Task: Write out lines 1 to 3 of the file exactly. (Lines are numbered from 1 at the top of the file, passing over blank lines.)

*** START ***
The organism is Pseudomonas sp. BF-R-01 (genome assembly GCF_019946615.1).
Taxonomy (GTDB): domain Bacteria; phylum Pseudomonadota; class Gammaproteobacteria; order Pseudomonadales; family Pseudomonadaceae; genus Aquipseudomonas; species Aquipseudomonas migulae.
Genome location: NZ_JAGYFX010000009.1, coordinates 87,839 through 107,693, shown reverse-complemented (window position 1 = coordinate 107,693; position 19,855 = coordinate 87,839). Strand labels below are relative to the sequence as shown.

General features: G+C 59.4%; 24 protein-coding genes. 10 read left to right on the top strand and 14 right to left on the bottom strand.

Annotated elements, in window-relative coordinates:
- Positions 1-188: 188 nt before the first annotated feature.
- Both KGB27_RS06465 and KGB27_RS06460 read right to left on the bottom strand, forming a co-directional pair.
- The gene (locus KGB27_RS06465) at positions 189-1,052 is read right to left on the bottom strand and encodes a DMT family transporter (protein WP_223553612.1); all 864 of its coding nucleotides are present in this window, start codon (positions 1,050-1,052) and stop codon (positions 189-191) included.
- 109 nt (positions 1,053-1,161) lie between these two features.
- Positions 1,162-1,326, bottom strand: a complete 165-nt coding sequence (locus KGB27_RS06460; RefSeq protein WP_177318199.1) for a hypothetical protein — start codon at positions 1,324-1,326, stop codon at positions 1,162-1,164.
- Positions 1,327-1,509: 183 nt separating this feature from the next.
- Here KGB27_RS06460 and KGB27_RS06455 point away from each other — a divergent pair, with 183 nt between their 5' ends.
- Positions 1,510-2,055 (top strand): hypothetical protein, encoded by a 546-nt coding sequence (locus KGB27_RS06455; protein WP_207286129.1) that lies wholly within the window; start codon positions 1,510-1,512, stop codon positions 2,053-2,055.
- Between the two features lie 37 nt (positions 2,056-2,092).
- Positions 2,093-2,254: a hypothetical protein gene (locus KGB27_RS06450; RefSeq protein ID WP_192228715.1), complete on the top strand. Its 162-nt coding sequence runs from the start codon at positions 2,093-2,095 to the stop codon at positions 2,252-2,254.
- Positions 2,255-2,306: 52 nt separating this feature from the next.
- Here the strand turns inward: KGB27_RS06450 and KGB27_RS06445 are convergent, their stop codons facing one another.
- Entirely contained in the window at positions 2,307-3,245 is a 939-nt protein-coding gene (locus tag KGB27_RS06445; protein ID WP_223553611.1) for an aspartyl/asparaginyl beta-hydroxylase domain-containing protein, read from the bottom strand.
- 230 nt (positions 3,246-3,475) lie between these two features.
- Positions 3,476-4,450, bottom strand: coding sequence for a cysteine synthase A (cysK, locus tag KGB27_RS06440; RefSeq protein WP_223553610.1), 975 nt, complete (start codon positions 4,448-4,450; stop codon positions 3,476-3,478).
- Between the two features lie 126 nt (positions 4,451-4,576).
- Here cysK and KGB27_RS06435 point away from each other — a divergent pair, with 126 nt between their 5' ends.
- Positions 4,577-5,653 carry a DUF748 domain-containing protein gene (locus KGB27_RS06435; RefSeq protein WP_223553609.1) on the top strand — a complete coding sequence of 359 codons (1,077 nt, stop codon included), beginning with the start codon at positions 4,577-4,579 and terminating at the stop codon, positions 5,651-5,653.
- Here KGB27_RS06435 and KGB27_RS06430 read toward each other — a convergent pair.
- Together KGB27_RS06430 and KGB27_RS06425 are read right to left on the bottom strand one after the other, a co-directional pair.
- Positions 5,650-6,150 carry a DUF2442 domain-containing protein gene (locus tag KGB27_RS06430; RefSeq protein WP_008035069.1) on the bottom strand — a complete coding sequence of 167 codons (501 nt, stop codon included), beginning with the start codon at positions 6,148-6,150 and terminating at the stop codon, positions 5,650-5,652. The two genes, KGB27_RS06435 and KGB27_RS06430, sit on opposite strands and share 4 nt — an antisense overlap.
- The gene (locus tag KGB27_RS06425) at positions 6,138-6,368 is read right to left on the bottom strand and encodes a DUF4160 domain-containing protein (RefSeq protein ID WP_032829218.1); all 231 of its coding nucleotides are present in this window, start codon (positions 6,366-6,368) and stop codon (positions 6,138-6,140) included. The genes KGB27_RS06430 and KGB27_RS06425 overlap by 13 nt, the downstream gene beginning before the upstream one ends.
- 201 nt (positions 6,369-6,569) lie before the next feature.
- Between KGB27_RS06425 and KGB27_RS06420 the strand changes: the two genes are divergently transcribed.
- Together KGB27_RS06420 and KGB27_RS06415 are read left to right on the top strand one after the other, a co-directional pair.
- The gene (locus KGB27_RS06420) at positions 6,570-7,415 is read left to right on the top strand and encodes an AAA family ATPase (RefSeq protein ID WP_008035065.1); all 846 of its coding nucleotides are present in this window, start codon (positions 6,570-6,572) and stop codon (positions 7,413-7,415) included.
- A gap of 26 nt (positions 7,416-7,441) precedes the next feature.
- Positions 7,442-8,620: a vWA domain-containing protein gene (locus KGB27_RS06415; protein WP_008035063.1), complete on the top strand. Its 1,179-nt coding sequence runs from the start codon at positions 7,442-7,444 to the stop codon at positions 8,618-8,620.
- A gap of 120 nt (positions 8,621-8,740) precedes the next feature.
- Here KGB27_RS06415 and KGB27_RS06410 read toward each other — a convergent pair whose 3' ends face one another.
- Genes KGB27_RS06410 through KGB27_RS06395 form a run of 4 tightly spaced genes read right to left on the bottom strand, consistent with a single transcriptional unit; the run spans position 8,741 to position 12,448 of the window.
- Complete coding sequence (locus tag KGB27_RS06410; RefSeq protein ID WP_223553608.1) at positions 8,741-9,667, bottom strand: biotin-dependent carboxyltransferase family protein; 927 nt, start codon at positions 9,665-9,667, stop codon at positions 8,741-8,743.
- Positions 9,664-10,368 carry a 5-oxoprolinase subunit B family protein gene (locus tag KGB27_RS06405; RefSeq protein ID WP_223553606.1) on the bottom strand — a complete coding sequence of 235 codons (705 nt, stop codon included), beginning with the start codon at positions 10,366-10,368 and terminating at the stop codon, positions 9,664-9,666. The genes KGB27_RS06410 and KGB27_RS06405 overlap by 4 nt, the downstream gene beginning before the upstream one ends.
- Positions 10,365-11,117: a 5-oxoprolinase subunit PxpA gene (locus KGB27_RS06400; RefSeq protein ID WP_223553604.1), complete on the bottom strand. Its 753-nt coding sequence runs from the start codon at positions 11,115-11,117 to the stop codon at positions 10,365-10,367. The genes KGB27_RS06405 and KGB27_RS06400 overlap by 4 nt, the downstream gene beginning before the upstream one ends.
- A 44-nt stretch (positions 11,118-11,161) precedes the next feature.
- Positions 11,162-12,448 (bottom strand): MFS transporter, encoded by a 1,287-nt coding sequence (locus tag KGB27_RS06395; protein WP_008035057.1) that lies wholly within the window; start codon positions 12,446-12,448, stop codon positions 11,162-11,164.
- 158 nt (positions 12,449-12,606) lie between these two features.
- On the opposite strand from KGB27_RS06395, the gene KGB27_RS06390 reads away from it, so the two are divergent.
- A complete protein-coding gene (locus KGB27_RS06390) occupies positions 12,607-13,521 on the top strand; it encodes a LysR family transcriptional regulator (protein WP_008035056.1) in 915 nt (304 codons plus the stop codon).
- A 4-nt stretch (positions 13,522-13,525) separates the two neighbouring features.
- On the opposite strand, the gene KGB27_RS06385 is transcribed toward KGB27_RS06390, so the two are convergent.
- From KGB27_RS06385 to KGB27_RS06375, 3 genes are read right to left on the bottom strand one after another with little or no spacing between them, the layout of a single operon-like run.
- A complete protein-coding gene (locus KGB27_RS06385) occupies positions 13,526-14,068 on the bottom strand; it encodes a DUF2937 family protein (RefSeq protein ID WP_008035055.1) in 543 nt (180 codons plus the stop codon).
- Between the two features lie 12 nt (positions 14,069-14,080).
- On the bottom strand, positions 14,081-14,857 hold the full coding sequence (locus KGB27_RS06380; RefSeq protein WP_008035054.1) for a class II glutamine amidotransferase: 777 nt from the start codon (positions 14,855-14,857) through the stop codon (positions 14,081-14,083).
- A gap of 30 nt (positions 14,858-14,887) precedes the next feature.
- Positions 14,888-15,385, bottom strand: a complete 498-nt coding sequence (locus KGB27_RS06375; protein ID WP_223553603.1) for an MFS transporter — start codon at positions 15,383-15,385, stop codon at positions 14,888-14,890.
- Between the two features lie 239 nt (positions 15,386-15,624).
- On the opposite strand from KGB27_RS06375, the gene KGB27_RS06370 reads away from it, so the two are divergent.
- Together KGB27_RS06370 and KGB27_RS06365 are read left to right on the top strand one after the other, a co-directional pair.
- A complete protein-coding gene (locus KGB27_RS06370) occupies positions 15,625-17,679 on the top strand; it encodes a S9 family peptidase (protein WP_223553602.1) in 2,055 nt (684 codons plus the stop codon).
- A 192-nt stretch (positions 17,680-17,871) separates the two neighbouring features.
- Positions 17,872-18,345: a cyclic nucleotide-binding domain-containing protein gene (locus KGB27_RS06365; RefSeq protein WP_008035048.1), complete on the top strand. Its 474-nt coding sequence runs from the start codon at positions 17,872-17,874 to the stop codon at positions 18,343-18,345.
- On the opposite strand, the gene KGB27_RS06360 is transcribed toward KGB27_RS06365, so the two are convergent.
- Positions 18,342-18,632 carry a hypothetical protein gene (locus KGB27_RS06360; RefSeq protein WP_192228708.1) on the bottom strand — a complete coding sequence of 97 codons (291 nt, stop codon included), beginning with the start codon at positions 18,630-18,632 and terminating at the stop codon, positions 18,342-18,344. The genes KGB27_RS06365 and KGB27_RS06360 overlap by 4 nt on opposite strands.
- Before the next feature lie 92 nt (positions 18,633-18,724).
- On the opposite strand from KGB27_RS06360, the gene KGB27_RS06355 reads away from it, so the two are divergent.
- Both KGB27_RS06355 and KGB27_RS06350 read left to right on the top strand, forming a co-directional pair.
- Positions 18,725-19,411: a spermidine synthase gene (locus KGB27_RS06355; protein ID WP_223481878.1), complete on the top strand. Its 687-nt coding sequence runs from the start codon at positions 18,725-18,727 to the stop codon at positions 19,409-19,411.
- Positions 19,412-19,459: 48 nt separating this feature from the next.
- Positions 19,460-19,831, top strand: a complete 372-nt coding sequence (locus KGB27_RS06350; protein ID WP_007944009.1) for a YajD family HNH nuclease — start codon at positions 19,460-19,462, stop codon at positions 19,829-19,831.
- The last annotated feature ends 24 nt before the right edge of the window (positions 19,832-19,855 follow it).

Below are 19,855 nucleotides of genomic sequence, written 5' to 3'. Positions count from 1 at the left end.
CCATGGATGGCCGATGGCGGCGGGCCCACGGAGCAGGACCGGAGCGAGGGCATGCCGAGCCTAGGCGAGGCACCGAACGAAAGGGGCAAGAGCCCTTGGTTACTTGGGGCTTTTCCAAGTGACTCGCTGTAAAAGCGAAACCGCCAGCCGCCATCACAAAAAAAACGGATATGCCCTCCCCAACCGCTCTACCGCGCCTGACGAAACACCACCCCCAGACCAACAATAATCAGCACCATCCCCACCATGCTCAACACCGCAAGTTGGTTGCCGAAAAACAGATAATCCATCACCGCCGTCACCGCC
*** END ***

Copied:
The organism is Pseudomonas sp. BF-R-01 (genome assembly GCF_019946615.1).
Taxonomy (GTDB): domain Bacteria; phylum Pseudomonadota; class Gammaproteobacteria; order Pseudomonadales; family Pseudomonadaceae; genus Aquipseudomonas; species Aquipseudomonas migulae.
Genome location: NZ_JAGYFX010000009.1, coordinates 87,839 through 107,693, shown reverse-complemented (window position 1 = coordinate 107,693; position 19,855 = coordinate 87,839). Strand labels below are relative to the sequence as shown.